Doctor-turned-patient shares personal battle with lung cancer


Dr. Michael Weitz didn’t know if he would be able to celebrate his 50th birthday.

At 49 years old, he was diagnosed with lung cancer and given months to live.

“I never dreamed I would have lung cancer,” said Weitz, a Woodland Hills resident who has served as the associate director of the Emergency Department at Providence Saint John’s Health Center in Santa Monica since 1994.

Despite being a doctor, Weitz, like a lot of people, associated lung cancer with smokers. And he had never smoked.

In an effort to help educate the public, raise awareness and spread hope, Weitz shared his story ahead of the Lung Cancer Foundation of America’s seventh annual “Day at the Races” July 24 at the Del Mar Fairgrounds.

“I try to give people hope back,” he said.

In 2006, Weitz realized something was wrong when he started getting chest discomfort every time he swallowed cold liquids.

He immediately received tests and x-rays, followed by a cat scan and a bronchoscopy, which is what determined his diagnosis. Weitz had stage IIIB non-small cell lung cancer and was told he had three to six months to live.

“It was very much a surprise,” Weitz said. “Once you get that diagnosis, your world gets turned upside down in the blink of an eye.”

Weitz soon underwent chemotherapy, followed by radiation. After several months of treatments, he had surgery to remove his entire left lung.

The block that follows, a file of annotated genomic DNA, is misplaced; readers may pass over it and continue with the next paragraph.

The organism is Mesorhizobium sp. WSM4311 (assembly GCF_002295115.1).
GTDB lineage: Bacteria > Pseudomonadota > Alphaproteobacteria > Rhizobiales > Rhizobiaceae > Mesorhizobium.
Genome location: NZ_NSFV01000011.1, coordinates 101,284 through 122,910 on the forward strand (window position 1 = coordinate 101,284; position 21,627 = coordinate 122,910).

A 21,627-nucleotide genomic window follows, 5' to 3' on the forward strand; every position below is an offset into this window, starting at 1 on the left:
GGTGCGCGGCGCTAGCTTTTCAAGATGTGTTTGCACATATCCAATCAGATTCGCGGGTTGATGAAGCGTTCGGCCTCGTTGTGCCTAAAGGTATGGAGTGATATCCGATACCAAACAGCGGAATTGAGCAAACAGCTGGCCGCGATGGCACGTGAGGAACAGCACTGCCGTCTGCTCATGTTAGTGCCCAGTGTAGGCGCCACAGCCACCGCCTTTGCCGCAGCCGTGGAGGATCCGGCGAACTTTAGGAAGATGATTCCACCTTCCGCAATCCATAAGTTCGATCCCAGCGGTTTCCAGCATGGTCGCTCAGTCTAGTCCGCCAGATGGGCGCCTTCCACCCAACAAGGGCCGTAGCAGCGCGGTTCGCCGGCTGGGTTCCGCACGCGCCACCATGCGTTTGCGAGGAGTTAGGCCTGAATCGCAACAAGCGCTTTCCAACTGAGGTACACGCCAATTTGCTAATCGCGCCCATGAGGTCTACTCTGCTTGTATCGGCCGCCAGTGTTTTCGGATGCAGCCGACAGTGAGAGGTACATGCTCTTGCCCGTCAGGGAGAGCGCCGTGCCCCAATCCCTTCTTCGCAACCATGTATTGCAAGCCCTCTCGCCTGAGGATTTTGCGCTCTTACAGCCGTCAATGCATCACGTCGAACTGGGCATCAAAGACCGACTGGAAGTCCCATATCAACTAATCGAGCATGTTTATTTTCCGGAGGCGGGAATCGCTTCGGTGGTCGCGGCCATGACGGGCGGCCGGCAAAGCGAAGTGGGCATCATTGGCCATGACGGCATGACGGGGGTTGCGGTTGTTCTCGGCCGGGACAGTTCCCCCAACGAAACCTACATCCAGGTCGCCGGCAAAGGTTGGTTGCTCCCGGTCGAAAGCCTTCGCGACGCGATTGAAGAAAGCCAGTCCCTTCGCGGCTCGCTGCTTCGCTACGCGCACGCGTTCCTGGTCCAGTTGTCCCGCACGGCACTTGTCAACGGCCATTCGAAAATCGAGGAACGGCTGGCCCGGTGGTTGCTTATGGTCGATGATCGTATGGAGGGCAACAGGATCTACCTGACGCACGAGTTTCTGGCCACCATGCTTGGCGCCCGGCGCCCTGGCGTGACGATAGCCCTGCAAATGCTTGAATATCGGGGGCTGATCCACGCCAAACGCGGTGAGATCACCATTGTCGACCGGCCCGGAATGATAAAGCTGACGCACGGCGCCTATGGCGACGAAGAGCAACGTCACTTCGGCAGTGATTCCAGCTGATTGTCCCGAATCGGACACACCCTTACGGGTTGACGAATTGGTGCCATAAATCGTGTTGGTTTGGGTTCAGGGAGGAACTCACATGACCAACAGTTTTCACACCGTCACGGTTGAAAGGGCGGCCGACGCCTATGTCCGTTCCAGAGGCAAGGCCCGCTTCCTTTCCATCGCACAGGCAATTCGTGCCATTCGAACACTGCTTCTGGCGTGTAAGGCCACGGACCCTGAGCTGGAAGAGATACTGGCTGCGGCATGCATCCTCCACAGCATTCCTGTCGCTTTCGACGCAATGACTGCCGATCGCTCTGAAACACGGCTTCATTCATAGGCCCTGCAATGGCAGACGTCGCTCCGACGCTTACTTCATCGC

“Initially, it was pretty rough,” Weitz said about the recovery period.

He experienced trouble breathing, walking and shortness of breath, which forced him to be put on oxygen.

“Little by little I was able to walk outside the house. Fifty yards became 100, 100 yards became 200,” Dr. Weitz said. “I continued to improve.”

He continued treatment and received targeted therapy drugs that would work for a while, but eventually his body developed a resistance to them.

Doctors thought that Weitz might have a mutation called the Epidermal Growth Factor Receptor (EGFR). And initially, Weitz responded to the testing and was given the drug Tarceva, which he took for a little over a year.

Although Weitz’s condition was stable after treatment, the cancer eventually spread to his bones and his brain. Weitz assumed he might have one or two metastatic lesions, but doctors discovered he had too many metastatic lesions to even count.

“It was devastating,” he said.

Now resistant to Tarceva, Weitz went on another clinical trial with a c-met inhibitor drug called Arqule 197 to help overcome this resistance. It only worked for a year.

Weitz was running out of options around the time his mother saw a news report about a lung cancer patient who had the rare anaplastic lymphoma kinase mutation. The patient was given a new drug developed for ALK mutation and, within weeks, saw a significant reduction in his tumors.

After sharing the news story with his oncologist, Weitz’s archived lung cancer tissue was tested.

“At that time, there was only one center in the country doing the testing and that was Massachusetts General Hospital,” he explained. “They were very understaffed and not supported in terms of even being able to generate a report.”